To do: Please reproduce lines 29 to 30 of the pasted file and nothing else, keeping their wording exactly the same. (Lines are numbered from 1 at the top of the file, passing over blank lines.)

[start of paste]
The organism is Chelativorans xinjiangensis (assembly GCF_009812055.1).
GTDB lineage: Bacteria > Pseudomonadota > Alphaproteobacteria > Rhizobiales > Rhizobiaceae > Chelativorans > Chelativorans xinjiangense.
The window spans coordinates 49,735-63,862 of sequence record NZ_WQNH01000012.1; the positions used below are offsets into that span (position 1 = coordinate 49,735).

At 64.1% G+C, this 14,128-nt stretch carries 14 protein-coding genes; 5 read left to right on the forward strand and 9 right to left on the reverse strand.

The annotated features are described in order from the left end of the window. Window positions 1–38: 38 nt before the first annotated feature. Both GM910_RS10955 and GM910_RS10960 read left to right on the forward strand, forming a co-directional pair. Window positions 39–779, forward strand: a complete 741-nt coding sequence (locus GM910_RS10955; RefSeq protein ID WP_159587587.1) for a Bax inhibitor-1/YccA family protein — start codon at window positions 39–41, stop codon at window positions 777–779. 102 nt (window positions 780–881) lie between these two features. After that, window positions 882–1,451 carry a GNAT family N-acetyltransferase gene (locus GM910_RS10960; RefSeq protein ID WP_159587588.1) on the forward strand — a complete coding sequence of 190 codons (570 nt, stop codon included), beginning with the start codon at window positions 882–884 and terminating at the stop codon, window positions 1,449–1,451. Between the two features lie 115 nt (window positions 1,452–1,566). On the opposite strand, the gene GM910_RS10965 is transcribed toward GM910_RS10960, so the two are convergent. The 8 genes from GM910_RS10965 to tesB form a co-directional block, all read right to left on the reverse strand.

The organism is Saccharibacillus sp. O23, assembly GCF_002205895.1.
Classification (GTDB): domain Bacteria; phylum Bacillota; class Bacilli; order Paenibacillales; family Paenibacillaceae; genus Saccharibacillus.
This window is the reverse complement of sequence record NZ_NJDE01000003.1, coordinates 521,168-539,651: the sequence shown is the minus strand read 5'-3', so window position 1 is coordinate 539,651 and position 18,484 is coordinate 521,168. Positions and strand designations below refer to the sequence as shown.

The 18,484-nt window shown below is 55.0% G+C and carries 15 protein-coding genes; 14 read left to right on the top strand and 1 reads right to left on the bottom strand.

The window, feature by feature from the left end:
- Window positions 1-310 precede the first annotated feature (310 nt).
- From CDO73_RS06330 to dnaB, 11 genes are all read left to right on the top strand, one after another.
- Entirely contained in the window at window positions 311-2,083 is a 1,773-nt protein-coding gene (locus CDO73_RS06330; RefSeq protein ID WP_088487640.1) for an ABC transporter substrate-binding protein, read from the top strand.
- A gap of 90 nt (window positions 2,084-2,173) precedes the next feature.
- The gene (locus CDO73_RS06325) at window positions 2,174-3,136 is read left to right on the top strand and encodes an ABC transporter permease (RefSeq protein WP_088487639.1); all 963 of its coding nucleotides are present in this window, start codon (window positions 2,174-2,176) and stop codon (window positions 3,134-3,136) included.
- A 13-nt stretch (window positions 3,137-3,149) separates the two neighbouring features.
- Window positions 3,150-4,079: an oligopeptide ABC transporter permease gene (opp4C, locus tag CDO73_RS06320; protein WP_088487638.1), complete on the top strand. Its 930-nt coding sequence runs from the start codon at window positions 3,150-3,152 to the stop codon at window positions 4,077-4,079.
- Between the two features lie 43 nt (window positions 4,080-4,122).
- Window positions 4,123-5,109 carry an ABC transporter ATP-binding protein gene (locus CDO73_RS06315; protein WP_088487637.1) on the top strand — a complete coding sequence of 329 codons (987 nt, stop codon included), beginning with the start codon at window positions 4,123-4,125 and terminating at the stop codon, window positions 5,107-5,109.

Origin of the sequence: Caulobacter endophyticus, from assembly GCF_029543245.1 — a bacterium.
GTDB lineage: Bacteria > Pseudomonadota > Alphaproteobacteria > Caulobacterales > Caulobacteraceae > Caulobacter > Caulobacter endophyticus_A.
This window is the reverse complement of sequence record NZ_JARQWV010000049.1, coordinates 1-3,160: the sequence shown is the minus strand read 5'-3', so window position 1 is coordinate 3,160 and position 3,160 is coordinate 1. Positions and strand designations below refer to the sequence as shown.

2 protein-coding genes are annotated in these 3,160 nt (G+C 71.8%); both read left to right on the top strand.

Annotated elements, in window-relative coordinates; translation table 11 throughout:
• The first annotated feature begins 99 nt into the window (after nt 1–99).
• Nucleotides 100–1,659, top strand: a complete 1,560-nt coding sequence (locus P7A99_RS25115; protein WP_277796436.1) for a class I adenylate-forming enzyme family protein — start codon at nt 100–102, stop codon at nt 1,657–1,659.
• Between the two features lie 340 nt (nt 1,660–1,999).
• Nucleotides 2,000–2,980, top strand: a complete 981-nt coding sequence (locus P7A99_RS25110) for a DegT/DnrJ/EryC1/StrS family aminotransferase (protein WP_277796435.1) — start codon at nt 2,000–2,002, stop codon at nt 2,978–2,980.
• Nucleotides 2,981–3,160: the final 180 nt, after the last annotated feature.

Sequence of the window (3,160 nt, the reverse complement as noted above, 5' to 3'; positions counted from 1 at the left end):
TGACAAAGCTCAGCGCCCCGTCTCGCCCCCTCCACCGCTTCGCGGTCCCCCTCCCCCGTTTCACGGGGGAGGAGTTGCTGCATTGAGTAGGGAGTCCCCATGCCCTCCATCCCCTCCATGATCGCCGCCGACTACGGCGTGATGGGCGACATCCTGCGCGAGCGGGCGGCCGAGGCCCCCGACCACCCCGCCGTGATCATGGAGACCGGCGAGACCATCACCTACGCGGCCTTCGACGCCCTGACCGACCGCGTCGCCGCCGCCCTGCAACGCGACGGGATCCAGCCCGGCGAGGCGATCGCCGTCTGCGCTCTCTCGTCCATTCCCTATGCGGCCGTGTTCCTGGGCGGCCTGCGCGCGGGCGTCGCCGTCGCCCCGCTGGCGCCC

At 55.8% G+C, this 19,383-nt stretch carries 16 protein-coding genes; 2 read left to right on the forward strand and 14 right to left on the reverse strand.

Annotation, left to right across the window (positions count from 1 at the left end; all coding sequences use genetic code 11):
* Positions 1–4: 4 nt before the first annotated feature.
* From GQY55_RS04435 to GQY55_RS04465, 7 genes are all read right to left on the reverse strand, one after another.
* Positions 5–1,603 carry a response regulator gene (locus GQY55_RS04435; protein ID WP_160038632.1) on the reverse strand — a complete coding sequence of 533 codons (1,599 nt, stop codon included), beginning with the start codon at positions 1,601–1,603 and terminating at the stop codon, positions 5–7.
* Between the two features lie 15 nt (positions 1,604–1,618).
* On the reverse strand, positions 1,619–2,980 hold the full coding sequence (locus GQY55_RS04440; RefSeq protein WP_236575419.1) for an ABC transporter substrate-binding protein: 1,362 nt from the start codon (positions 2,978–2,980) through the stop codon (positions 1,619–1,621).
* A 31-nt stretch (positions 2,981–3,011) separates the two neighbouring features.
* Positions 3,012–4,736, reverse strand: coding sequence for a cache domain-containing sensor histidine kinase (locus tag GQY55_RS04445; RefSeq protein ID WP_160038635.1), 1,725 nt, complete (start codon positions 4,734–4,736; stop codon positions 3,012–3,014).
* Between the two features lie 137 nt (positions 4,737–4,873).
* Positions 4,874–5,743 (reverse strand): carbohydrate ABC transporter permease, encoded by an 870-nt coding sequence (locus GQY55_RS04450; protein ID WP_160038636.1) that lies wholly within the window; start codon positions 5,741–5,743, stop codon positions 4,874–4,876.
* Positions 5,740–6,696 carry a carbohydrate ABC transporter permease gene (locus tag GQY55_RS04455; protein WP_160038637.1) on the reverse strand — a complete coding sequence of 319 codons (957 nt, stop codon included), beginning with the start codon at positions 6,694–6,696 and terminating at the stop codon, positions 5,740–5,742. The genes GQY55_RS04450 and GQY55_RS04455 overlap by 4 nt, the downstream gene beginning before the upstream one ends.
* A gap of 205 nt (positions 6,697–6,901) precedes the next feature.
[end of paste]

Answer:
• Nucleotides 2,981–3,160: the final 180 nt, after the last annotated feature.

Sequence of the window (3,160 nt, the reverse complement as noted above, 5' to 3'; positions counted from 1 at the left end):